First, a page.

This section explains:
The process of becoming pregnant starts with ovulation, the release of an egg from a woman’s ovary. In an average 28-day menstrual cycle, ovulation occurs about 14 days after the first day of your last period. Once an egg is released, it can be fertilized for about 12-24 hours. Fertilization can occur if you have sex during or near the time you ovulate. When the man ejaculates during intercourse, his semen releases into the vagina. Semen is the fluid that carries the sperm. Sperm travel up through the woman’s cervix, uterus and out into the fallopian tubes. Sperm can live in the tubes for 3 days or more. If a sperm and egg join, fertilization occurs. The fertilized egg then moves through the fallopian tube into the uterus. It attaches there and begins to grow. All these events must take place for pregnancy to occur. If there is a problem in this chain of events, infertility may result.
Infertility may be caused by more than one factor. Some are easy to find and treat, while others are not. The factor may relate to the woman (40%) or the man (40%). In some cases, no cause can be found in either partner (10%).The couple’s age can be a factor. For healthy, young couples, the odds are about 20% that a woman will conceive in any one menstrual cycle. This figure starts to decline in a woman’s late 20s and early 30s and decreases even more after age 35 years. A man’s fertility also declines with age, but not as early. For this reason, older couples may not want to wait 6-12 months to seek care if they are having problems conceiving. Male factors most often involve problems with the amount or health of the sperm. Abnormal hormone levels may be a cause. Infection or scarring from a sexually transmitted disease (STD) also may be a cause. Female factors also may involve abnormal hormone levels. The ovaries may not produce enough eggs at the right time. Scarring or blockages in the cervix or tubes also may be a cause. Lifestyle factors, such as poor nutrition, anorexia, and obesity can play a part in infertility. Exposure to a drug called diethylstilbestrol (DES) can cause problems. This might be a concern if you were born in the United States before the late 1980s or in another country before the 1980s. Other health problems also can play a role.
The decision to begin testing depends on a number of factors. They include your age and your partner’s age, as well as how long you have been trying to get pregnant. You and your partner will receive care as a couple. Testing involves an evaluation as follows: 1. Physical exam of both partners 2. Medical history, 3. Semen analysis, 4. Ovulation check, 5.Tests to check for a normal uterus and open fallopian tubes, 6. Discussion about how often and when you have sex. The basic workup of an infertility evaluation can be finished within 14 days from the start of the menstrual cycle . Please discuss with the Center about the costs involved and find out whether they are covered by your insurance.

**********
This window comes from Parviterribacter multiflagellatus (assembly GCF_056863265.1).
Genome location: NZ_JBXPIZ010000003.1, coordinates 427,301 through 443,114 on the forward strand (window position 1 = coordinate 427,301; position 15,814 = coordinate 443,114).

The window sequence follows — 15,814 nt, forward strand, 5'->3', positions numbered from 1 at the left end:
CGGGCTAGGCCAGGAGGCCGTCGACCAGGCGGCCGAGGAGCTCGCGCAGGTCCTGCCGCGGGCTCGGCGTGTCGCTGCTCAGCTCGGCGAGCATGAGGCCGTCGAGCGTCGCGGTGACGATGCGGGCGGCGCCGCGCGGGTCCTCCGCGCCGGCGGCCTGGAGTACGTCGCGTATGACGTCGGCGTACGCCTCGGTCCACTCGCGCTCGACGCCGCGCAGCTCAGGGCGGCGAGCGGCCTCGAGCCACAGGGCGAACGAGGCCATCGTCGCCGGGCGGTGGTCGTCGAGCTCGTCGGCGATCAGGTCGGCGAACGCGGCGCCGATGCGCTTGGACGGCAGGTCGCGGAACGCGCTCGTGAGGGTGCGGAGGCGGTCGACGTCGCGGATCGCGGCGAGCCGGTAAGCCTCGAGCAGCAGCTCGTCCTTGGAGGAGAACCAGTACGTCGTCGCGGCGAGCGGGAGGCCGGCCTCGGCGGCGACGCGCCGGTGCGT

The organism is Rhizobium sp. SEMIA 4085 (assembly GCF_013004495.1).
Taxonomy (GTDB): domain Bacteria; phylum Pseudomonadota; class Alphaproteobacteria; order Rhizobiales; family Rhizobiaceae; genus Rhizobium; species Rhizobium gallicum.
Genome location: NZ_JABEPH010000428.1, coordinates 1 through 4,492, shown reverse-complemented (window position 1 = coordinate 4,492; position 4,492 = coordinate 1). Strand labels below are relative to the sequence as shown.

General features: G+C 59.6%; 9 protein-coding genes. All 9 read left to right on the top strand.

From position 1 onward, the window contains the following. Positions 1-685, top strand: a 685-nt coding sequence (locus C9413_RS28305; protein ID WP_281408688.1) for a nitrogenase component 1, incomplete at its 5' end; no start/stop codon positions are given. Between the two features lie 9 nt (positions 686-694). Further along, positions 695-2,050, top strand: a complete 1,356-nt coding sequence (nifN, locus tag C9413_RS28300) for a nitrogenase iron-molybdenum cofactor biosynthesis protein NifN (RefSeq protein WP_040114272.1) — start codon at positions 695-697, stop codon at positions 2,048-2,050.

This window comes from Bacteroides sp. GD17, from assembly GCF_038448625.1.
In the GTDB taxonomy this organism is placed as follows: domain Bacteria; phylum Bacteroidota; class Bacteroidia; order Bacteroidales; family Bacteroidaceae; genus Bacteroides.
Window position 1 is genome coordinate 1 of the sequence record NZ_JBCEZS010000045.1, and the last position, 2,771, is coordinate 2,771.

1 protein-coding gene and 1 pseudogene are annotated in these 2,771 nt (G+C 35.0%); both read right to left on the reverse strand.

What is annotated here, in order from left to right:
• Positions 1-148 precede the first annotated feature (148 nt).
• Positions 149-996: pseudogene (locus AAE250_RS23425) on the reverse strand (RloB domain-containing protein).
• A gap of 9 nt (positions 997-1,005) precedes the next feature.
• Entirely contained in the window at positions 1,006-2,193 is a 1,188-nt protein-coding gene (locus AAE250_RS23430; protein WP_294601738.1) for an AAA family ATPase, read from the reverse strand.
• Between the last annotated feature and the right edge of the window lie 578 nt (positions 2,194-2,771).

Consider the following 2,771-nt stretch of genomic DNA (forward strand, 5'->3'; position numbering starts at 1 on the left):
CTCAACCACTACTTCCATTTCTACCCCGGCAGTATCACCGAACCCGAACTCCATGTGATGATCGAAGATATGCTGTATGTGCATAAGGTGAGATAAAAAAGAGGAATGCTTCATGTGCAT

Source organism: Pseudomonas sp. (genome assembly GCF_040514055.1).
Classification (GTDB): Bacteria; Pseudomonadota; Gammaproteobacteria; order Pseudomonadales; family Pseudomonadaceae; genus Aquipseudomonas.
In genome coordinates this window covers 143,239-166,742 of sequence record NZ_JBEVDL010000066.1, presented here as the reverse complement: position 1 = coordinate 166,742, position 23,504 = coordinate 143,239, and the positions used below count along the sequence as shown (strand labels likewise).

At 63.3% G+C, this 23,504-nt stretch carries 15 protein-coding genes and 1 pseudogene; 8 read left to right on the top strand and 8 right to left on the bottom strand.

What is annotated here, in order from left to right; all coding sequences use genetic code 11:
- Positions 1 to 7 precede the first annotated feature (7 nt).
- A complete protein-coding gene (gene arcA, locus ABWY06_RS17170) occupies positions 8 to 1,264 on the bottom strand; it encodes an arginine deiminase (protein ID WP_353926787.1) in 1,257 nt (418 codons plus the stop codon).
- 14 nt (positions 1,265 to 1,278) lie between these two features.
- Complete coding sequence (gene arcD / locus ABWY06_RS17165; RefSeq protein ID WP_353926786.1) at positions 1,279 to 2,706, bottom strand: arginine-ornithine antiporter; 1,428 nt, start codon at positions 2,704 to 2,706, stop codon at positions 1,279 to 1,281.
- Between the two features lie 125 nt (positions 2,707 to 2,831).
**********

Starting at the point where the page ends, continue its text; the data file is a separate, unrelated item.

A general physical examination and semen analysis is a key part of the basic workup for a man. Semen analysis may need to be done more than once. The semen sample is obtained by masturbation. Sometimes it can be obtained at home but usually it is obtained in our lab. Our staff will give you instructions. Our lab will study the sperm using specific criteria for:
Based on the initial evaluation, further testing may be required in the Center, including genetic and chromosomal testing. It is recommended that the man abstain from ejaculation 3- 5 days before the semen test.
There are many tests to see if ovulation occurs. Some are done by the woman, and others are done by the doctor.
Other tests may be done, depending on a woman’s risk factors and symptoms.
Procedures are used to look at a woman’s reproductive organs. They check if the uterus is normal and the fallopian tubes are open. The tests you have depend on your factors and symptoms.
You may be given pain medications for some of these procedures.
After your basic testing as detailed above is completed, you and your partner will have a post testing consultation with the staff and the doctor. At this appointment, the results of all the tests performed are discussed in detail and a treatment plan is adopted. This may include just waiting for natural pregnancy, ovulation induction with clomid and or injectable medications, intrauterine insemination (IUI) or in-vitro fertilization (IVF). Men with very low sperm count may opt for ICSI procedure with IVF. Once a treatment plan is finalized a protocol is written up with dates and time of all appointments, when to take the medications, etc.
|Infertility can be treated in many ways, including lifestyle changes, medication, surgery, and assisted reproductive technologies. After your initial evaluation at the Center, we will discuss with you the appropriate treatment options based on your medical condition, age, personal desires, religious beliefs and financial situation. The common Assisted Reproductive Technologies are:
|The choice depends on the cause. After your evaluation, please discuss with the staff at the Center about the best treatment options for you and your partner. You also may choose adoption, foster parenting or other alternatives. Supporting you in whichever decision you make is our priority.|